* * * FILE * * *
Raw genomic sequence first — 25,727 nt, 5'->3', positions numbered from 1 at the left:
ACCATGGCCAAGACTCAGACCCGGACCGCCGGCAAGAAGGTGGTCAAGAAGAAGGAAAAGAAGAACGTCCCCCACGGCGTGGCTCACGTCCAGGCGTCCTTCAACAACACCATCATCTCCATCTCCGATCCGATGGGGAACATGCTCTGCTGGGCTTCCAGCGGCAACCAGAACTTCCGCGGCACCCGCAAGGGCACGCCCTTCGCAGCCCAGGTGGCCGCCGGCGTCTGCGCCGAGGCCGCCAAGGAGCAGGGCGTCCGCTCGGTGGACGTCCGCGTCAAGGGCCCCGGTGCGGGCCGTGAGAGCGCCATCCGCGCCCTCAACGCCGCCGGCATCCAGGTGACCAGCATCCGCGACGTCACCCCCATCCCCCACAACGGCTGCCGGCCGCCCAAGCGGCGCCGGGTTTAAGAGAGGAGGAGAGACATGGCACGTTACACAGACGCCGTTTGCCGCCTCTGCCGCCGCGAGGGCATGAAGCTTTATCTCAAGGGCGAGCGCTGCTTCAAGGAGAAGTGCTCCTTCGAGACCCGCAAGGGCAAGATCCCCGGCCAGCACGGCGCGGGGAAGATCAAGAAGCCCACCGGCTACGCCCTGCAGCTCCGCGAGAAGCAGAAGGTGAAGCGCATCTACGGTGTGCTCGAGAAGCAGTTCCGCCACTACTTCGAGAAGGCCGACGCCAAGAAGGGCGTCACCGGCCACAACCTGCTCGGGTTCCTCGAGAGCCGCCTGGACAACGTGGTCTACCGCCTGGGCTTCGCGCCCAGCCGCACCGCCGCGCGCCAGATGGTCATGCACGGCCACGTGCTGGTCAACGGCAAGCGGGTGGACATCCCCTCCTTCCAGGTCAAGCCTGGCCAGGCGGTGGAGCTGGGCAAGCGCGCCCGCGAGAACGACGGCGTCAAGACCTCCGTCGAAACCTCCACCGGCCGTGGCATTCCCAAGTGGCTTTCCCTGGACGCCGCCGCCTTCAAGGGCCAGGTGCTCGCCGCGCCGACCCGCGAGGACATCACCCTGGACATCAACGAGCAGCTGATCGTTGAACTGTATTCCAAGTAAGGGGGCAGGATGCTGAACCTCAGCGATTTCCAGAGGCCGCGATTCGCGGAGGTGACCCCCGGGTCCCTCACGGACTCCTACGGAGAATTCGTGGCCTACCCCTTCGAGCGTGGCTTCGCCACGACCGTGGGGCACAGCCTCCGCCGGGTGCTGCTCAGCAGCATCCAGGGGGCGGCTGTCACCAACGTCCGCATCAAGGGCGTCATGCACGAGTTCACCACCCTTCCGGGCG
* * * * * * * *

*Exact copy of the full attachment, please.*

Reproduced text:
Raw genomic sequence first — 25,727 nt, 5'->3', positions numbered from 1 at the left:
ACCATGGCCAAGACTCAGACCCGGACCGCCGGCAAGAAGGTGGTCAAGAAGAAGGAAAAGAAGAACGTCCCCCACGGCGTGGCTCACGTCCAGGCGTCCTTCAACAACACCATCATCTCCATCTCCGATCCGATGGGGAACATGCTCTGCTGGGCTTCCAGCGGCAACCAGAACTTCCGCGGCACCCGCAAGGGCACGCCCTTCGCAGCCCAGGTGGCCGCCGGCGTCTGCGCCGAGGCCGCCAAGGAGCAGGGCGTCCGCTCGGTGGACGTCCGCGTCAAGGGCCCCGGTGCGGGCCGTGAGAGCGCCATCCGCGCCCTCAACGCCGCCGGCATCCAGGTGACCAGCATCCGCGACGTCACCCCCATCCCCCACAACGGCTGCCGGCCGCCCAAGCGGCGCCGGGTTTAAGAGAGGAGGAGAGACATGGCACGTTACACAGACGCCGTTTGCCGCCTCTGCCGCCGCGAGGGCATGAAGCTTTATCTCAAGGGCGAGCGCTGCTTCAAGGAGAAGTGCTCCTTCGAGACCCGCAAGGGCAAGATCCCCGGCCAGCACGGCGCGGGGAAGATCAAGAAGCCCACCGGCTACGCCCTGCAGCTCCGCGAGAAGCAGAAGGTGAAGCGCATCTACGGTGTGCTCGAGAAGCAGTTCCGCCACTACTTCGAGAAGGCCGACGCCAAGAAGGGCGTCACCGGCCACAACCTGCTCGGGTTCCTCGAGAGCCGCCTGGACAACGTGGTCTACCGCCTGGGCTTCGCGCCCAGCCGCACCGCCGCGCGCCAGATGGTCATGCACGGCCACGTGCTGGTCAACGGCAAGCGGGTGGACATCCCCTCCTTCCAGGTCAAGCCTGGCCAGGCGGTGGAGCTGGGCAAGCGCGCCCGCGAGAACGACGGCGTCAAGACCTCCGTCGAAACCTCCACCGGCCGTGGCATTCCCAAGTGGCTTTCCCTGGACGCCGCCGCCTTCAAGGGCCAGGTGCTCGCCGCGCCGACCCGCGAGGACATCACCCTGGACATCAACGAGCAGCTGATCGTTGAACTGTATTCCAAGTAAGGGGGCAGGATGCTGAACCTCAGCGATTTCCAGAGGCCGCGATTCGCGGAGGTGACCCCCGGGTCCCTCACGGACTCCTACGGAGAATTCGTGGCCTACCCCTTCGAGCGTGGCTTCGCCACGACCGTGGGGCACAGCCTCCGCCGGGTGCTGCTCAGCAGCATCCAGGGGGCGGCTGTCACCAACGTCCGCATCAAGGGCGTCATGCACGAGTTCACCACCCTTCCGGGCG